Wednesday, December 13, 2006

Swift Raids Demonstrate Failure of Current Migrant Policy

The big news throughout the upper Midwest yesterday was the U.S. Immigration and Customs Enforcement raids on 6 Swift & Company meat processing plants.

In Marshalltown, IA, dozens of migrant workers were detained for documentation violations.

In Grand Island, NE, local law enforcement authorities were ordered not to cooperate in the interest of maintaining good relations with the immigrant community.

In Worthington, MN, as many as 400 people were detained.

In Greeley, CO, the Latino community began to attempt to organise a blockade of the facility, but were unable to block all gates to prevent the loaded buses from taking undocumented workers into custody.

In Cactus, TX, the long-winked at illegal population has so come to dominate the town that the raids had the effect of essentially shutting down the town.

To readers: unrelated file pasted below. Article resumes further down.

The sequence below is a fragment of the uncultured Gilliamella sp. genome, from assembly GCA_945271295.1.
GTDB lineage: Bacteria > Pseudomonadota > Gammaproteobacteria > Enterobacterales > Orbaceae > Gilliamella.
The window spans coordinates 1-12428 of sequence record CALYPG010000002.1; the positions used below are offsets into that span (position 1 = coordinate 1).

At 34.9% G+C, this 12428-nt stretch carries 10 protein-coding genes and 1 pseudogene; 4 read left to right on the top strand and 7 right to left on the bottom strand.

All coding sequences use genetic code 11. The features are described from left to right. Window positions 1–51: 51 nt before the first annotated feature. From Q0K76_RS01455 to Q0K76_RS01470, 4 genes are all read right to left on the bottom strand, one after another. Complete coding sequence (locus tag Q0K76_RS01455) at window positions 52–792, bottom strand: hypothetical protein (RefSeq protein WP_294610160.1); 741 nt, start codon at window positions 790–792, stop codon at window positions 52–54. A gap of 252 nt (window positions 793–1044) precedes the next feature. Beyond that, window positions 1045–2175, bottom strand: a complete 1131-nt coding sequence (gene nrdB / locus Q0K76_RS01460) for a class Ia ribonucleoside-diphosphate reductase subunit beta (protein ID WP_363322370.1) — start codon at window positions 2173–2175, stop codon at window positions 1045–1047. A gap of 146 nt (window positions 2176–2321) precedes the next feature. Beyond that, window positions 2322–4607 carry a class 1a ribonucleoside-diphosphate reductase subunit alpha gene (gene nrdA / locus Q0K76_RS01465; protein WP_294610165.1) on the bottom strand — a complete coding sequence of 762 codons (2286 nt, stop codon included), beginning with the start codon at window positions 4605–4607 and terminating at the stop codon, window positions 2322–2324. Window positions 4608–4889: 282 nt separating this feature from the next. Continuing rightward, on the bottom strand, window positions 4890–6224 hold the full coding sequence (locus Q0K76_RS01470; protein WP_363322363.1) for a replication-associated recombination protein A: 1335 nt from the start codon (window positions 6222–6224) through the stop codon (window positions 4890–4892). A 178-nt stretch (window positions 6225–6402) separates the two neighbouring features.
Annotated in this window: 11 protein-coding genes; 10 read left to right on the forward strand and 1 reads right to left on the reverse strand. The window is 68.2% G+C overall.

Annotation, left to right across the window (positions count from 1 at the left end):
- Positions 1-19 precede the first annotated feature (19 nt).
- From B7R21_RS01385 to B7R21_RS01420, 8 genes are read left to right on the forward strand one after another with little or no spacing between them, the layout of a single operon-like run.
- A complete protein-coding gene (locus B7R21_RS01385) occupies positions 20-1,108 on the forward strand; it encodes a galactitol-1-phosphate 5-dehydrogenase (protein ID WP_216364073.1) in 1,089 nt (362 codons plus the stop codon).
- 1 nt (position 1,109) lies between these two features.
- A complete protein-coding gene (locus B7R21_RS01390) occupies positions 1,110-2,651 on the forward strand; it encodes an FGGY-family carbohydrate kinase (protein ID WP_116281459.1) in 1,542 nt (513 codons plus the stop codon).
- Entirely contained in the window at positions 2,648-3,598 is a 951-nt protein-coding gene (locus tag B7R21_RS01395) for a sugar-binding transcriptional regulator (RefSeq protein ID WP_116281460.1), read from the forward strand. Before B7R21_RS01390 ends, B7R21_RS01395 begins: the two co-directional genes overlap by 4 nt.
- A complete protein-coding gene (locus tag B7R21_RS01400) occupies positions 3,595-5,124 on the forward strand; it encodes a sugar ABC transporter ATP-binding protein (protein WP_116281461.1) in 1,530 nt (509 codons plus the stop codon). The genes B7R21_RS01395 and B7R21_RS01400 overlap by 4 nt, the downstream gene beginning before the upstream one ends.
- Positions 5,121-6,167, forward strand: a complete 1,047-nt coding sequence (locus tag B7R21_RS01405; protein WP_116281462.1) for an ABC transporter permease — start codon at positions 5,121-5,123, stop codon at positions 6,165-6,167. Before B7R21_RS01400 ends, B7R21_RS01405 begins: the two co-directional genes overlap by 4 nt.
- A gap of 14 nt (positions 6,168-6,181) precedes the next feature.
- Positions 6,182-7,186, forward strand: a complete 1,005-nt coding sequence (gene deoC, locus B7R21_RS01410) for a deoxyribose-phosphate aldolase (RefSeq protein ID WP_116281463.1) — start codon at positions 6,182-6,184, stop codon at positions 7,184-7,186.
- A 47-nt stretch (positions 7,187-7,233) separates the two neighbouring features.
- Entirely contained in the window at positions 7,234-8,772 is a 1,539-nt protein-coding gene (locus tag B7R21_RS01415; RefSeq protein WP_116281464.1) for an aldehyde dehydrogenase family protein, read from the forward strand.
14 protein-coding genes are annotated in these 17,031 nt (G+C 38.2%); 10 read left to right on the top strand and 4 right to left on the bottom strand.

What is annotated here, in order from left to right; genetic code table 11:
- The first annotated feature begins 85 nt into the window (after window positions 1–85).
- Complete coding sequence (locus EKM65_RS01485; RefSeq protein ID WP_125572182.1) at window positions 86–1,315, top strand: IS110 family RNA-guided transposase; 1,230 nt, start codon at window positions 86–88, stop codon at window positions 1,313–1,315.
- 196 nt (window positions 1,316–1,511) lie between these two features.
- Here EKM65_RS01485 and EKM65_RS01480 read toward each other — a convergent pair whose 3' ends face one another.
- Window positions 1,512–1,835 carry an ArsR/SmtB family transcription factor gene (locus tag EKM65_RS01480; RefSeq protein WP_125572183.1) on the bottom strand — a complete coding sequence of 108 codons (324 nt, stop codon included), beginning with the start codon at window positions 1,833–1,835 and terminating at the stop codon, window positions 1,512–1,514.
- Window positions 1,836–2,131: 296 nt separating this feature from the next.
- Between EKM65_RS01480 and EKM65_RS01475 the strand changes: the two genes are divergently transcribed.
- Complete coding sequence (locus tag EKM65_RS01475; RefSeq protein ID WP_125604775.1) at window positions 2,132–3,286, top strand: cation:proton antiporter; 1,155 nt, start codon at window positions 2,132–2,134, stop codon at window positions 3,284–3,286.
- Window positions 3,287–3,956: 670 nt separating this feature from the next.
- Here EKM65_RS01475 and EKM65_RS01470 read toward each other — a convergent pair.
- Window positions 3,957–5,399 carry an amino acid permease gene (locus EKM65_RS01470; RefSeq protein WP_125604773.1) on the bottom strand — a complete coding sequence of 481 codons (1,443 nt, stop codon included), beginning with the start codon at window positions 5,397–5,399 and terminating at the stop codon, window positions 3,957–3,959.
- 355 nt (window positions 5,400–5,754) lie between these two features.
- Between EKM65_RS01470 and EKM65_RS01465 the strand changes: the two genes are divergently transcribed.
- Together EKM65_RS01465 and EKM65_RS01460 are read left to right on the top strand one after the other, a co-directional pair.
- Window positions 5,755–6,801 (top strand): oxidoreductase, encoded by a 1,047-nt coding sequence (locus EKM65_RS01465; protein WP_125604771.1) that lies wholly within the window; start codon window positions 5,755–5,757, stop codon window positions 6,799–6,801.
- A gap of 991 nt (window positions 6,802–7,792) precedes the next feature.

This parallelled, only on a national level, the recent ICE raid of a Crider chicken processing plant back in September, and highlighted again the extent to which non-enforcement of immigration law has led to major demographic shifts affecting entire industries and communities.


LonewackoDotCom said...

Which policy are you refering to? Our official policy, or the de facto policy? The former might need some tweaks, but is generally OK. It's the de facto policy - you know, the one where corrupt politicians look the other way on massive illegal immigration - that needs a lot of work.

Despite what you've heard, the laws are not unrealistic or unenforceable. The problem is simply that our politicians are corrupt.

Philo-Junius said...

The official policy does not work because official policy guarantees that it will not be effectively enforced. The Pilot Program, around which Swift will mount its legal defence in this action, is set up only to ensure that the hired worker is at least consistent in his impersonation of another worker. It does nothing to guarantee the authenticity of the documents presented.

The de facto effect is clearly contemplated by the extent (or lack thereof) of the de jure policies. The lack of enforcement is as much a matter of de jure policy as any other part of the Potemkin Village which is U.S. immigration policy.